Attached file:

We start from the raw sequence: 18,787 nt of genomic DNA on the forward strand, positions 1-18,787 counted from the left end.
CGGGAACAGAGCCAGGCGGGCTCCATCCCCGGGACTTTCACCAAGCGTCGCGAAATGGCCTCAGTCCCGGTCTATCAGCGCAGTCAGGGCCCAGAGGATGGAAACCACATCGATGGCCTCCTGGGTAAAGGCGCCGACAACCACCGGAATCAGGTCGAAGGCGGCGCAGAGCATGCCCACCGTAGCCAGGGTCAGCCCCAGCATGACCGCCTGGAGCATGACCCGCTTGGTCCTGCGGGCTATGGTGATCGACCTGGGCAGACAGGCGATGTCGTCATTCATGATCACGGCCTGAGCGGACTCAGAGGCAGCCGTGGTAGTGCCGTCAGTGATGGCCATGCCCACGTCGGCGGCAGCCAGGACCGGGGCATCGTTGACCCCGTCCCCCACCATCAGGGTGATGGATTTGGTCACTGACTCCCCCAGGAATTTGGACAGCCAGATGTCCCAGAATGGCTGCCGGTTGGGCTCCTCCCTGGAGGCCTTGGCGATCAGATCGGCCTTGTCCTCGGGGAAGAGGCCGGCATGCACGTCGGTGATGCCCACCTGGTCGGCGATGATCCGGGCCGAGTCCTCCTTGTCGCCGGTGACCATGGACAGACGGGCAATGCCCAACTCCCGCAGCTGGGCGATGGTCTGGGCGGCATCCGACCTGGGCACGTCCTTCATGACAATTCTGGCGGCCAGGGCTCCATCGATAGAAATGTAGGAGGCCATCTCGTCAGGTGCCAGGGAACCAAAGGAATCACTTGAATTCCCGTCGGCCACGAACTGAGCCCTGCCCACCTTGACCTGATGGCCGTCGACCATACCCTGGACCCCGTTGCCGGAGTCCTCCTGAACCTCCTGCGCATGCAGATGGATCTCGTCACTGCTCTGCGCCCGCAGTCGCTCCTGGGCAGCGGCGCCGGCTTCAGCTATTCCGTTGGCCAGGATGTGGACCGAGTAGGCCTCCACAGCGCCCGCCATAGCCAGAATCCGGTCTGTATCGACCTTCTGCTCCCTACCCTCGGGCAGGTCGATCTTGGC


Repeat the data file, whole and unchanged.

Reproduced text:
We start from the raw sequence: 18,787 nt of genomic DNA on the forward strand, positions 1-18,787 counted from the left end.
CGGGAACAGAGCCAGGCGGGCTCCATCCCCGGGACTTTCACCAAGCGTCGCGAAATGGCCTCAGTCCCGGTCTATCAGCGCAGTCAGGGCCCAGAGGATGGAAACCACATCGATGGCCTCCTGGGTAAAGGCGCCGACAACCACCGGAATCAGGTCGAAGGCGGCGCAGAGCATGCCCACCGTAGCCAGGGTCAGCCCCAGCATGACCGCCTGGAGCATGACCCGCTTGGTCCTGCGGGCTATGGTGATCGACCTGGGCAGACAGGCGATGTCGTCATTCATGATCACGGCCTGAGCGGACTCAGAGGCAGCCGTGGTAGTGCCGTCAGTGATGGCCATGCCCACGTCGGCGGCAGCCAGGACCGGGGCATCGTTGACCCCGTCCCCCACCATCAGGGTGATGGATTTGGTCACTGACTCCCCCAGGAATTTGGACAGCCAGATGTCCCAGAATGGCTGCCGGTTGGGCTCCTCCCTGGAGGCCTTGGCGATCAGATCGGCCTTGTCCTCGGGGAAGAGGCCGGCATGCACGTCGGTGATGCCCACCTGGTCGGCGATGATCCGGGCCGAGTCCTCCTTGTCGCCGGTGACCATGGACAGACGGGCAATGCCCAACTCCCGCAGCTGGGCGATGGTCTGGGCGGCATCCGACCTGGGCACGTCCTTCATGACAATTCTGGCGGCCAGGGCTCCATCGATAGAAATGTAGGAGGCCATCTCGTCAGGTGCCAGGGAACCAAAGGAATCACTTGAATTCCCGTCGGCCACGAACTGAGCCCTGCCCACCTTGACCTGATGGCCGTCGACCATACCCTGGACCCCGTTGCCGGAGTCCTCCTGAACCTCCTGCGCATGCAGATGGATCTCGTCACTGCTCTGCGCCCGCAGTCGCTCCTGGGCAGCGGCGCCGGCTTCAGCTATTCCGTTGGCCAGGATGTGGACCGAGTAGGCCTCCACAGCGCCCGCCATAGCCAGAATCCGGTCTGTATCGACCTTCTGCTCCCTACCCTCGGGCAGGTCGATCTTGGC